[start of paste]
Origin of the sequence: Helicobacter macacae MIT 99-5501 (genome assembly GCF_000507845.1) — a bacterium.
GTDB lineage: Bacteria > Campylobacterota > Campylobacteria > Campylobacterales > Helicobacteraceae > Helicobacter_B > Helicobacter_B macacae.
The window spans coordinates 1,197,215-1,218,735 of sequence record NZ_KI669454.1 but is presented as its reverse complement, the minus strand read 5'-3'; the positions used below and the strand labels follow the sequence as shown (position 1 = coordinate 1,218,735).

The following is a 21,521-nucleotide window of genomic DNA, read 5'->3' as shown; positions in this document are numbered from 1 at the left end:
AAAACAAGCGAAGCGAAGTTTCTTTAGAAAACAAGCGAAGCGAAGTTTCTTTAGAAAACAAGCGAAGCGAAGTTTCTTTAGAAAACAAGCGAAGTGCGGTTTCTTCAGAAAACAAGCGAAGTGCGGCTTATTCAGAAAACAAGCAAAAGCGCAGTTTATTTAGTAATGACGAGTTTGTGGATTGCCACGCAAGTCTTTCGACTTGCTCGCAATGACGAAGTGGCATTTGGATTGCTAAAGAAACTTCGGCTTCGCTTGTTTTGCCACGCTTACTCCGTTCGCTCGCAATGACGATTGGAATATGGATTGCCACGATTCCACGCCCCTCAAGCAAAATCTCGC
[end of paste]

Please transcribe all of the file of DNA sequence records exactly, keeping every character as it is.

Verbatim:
Origin of the sequence: Helicobacter macacae MIT 99-5501 (genome assembly GCF_000507845.1) — a bacterium.
GTDB lineage: Bacteria > Campylobacterota > Campylobacteria > Campylobacterales > Helicobacteraceae > Helicobacter_B > Helicobacter_B macacae.
The window spans coordinates 1,197,215-1,218,735 of sequence record NZ_KI669454.1 but is presented as its reverse complement, the minus strand read 5'-3'; the positions used below and the strand labels follow the sequence as shown (position 1 = coordinate 1,218,735).

The following is a 21,521-nucleotide window of genomic DNA, read 5'->3' as shown; positions in this document are numbered from 1 at the left end:
AAAACAAGCGAAGCGAAGTTTCTTTAGAAAACAAGCGAAGCGAAGTTTCTTTAGAAAACAAGCGAAGCGAAGTTTCTTTAGAAAACAAGCGAAGTGCGGTTTCTTCAGAAAACAAGCGAAGTGCGGCTTATTCAGAAAACAAGCAAAAGCGCAGTTTATTTAGTAATGACGAGTTTGTGGATTGCCACGCAAGTCTTTCGACTTGCTCGCAATGACGAAGTGGCATTTGGATTGCTAAAGAAACTTCGGCTTCGCTTGTTTTGCCACGCTTACTCCGTTCGCTCGCAATGACGATTGGAATATGGATTGCCACGATTCCACGCCCCTCAAGCAAAATCTCGC